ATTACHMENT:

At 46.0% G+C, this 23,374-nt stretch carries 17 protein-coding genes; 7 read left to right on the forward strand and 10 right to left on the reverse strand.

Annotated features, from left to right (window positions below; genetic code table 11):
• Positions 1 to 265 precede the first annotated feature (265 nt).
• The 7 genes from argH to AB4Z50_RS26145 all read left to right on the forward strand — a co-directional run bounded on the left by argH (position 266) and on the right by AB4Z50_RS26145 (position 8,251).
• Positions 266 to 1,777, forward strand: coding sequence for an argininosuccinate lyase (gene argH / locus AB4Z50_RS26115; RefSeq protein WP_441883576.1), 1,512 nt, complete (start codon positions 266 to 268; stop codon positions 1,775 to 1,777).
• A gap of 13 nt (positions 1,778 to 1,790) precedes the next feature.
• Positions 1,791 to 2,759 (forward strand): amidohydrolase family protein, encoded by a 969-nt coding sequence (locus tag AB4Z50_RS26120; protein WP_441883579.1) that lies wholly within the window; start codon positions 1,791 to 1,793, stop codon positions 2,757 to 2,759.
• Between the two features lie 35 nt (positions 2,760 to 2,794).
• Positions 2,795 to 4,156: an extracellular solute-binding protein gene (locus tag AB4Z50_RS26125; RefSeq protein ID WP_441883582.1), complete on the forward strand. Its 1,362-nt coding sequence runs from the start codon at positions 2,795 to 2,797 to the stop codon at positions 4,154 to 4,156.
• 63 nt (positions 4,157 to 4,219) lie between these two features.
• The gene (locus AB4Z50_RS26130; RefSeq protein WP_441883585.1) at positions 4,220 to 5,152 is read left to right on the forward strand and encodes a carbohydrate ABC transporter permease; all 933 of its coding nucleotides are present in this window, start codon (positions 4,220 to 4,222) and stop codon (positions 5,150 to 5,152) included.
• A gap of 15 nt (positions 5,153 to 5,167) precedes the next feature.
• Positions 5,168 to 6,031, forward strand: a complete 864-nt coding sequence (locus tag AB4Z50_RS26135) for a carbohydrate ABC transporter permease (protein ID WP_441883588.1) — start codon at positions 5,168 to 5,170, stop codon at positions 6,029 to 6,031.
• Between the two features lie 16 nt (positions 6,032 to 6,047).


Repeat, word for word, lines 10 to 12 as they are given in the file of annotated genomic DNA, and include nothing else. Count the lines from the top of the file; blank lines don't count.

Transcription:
• 63 nt (positions 4,157 to 4,219) lie between these two features.
• The gene (locus AB4Z50_RS26130; RefSeq protein WP_441883585.1) at positions 4,220 to 5,152 is read left to right on the forward strand and encodes a carbohydrate ABC transporter permease; all 933 of its coding nucleotides are present in this window, start codon (positions 4,220 to 4,222) and stop codon (positions 5,150 to 5,152) included.
• A gap of 15 nt (positions 5,153 to 5,167) precedes the next feature.